Karst Farm Greenway Plans Advance

Great news for the Monroe County active transportation network! Monroe County Government received final certification from INDOT that the right-of-way for Phase 1 of the Karst Farm Greenway has been completely acquired. This means that bids can be opened on July 10, 2013, with construction to follow immediately thereafter. If the weather cooperates, we could be using the trail by the end of the year.

Karst Greenway Phase 1The Karst Farm Greenway will form the north-south backbone of the County’s active transportation network. Phase 1 will run from Karst Farm Park at the south to Vernal Pike at the north, and will connect many sites and amenities on the west side of the county, including Karst Farm Park, Grandview and Highland Park Elementary Schools, Ivy Tech State College, the Indiana Center for the Life Sciences, and the new YMCA.

Karst Farm Greenway Phase 1
Karst Farm Greenway Phase 1

 

 

 

 

 

 

 

 

 

 

 

 

 

 

 

This moment has been long in the making. The trail should have been under construction by 2010 — but several complicated land acquisition issues delayed it for several years. Plans for Phase IIA — the next phase of the trail that continues north to Loesch Road are proceeding much more quickly. In any case, this milestone means very good news for the residents of Monroe County!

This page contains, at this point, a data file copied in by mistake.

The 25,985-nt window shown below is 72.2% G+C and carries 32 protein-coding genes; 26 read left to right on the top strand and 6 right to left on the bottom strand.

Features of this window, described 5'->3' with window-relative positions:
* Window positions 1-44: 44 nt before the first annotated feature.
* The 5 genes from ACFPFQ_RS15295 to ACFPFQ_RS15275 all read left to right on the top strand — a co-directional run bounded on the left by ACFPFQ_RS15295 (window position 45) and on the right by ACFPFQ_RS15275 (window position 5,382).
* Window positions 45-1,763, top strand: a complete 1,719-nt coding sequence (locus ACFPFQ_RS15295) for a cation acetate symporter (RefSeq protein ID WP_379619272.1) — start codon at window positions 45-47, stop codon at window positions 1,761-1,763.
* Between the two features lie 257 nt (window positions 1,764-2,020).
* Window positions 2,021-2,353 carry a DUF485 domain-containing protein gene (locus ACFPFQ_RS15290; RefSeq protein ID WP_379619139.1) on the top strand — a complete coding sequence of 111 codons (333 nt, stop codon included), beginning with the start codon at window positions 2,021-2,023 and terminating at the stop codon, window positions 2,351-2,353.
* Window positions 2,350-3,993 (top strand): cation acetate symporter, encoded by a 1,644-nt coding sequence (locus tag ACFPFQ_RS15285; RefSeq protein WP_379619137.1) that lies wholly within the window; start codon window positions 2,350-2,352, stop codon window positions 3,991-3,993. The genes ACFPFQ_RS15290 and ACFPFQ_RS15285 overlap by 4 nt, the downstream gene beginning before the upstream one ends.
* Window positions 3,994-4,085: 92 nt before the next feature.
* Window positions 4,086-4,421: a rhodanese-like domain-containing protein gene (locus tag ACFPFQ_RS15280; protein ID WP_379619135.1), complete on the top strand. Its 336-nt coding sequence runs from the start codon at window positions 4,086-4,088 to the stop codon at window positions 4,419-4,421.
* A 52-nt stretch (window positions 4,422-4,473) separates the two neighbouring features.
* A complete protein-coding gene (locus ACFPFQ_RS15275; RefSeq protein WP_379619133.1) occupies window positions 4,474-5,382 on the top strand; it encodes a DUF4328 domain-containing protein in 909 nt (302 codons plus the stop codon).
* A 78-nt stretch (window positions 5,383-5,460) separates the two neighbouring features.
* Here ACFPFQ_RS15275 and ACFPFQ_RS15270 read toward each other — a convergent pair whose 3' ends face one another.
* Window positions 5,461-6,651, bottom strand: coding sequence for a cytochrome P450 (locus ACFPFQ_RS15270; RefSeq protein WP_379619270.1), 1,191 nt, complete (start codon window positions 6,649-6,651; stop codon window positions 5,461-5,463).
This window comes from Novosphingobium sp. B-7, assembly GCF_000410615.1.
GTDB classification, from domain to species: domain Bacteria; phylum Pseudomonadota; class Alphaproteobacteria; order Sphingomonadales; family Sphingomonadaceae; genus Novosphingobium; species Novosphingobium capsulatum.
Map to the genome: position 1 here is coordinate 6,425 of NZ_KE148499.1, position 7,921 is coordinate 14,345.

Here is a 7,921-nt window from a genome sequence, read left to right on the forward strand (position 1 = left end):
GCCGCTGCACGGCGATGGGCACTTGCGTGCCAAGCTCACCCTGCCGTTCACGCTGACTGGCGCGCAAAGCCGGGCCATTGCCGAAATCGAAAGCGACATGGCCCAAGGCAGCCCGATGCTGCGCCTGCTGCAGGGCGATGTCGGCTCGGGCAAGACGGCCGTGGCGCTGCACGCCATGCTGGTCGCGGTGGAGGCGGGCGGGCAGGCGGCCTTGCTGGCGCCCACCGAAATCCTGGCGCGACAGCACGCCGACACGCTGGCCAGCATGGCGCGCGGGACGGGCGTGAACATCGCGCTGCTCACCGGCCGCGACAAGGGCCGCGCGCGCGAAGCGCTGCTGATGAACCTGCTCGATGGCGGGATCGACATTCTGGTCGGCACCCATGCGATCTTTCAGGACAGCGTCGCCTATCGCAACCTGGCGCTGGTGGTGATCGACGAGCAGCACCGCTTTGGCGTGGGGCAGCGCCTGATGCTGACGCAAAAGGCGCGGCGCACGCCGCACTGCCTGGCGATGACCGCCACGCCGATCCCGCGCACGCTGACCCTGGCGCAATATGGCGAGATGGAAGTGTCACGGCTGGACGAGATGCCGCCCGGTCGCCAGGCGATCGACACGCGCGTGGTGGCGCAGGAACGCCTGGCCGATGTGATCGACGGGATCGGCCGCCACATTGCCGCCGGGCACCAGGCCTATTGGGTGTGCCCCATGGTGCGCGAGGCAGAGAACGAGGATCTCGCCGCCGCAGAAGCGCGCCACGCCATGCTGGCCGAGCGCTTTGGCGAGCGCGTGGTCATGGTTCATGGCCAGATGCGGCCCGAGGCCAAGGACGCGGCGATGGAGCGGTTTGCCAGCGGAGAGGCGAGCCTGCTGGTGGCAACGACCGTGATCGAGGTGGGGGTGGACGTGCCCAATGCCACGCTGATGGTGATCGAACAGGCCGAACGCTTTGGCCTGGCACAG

Indianapolis is Considering a Complete Streets Ordinance

I was pleased to see, per IndyStar columnist Matthew Tully in today’s Indianapolis Star, that Indianapolis is considering a Complete Streets ordinance:

http://www.indystar.com/article/20120610/NEWS08/206100344/Matthew-Tully-Indianapolis-streets-can-serve-avenues-more-than-cars?odyssey=tab|topnews|text|IndyStar.com

Complete Streets is a transportation policy framework in which road networks are built with the needs of ALL system users in mind, including automobiles, bicyclists, pedestrians, wheelchair users, public transit users, users of all ages and abilities, etc., and is focused in making our cities, towns, and neighborhoods more safe, healthy, and livable. This is obviously a major policy shift from traditional public works engineering principles that are geared around moving as many cars from one point to another point.

The Complete Streets Coalition provides additional information about the benefits of complete streets policies, and provides some model policy language.

Indianapolis is not in the vanguard, however, with its Complete Streets. Several other Indiana cities have already passed their own Complete Streets ordinances: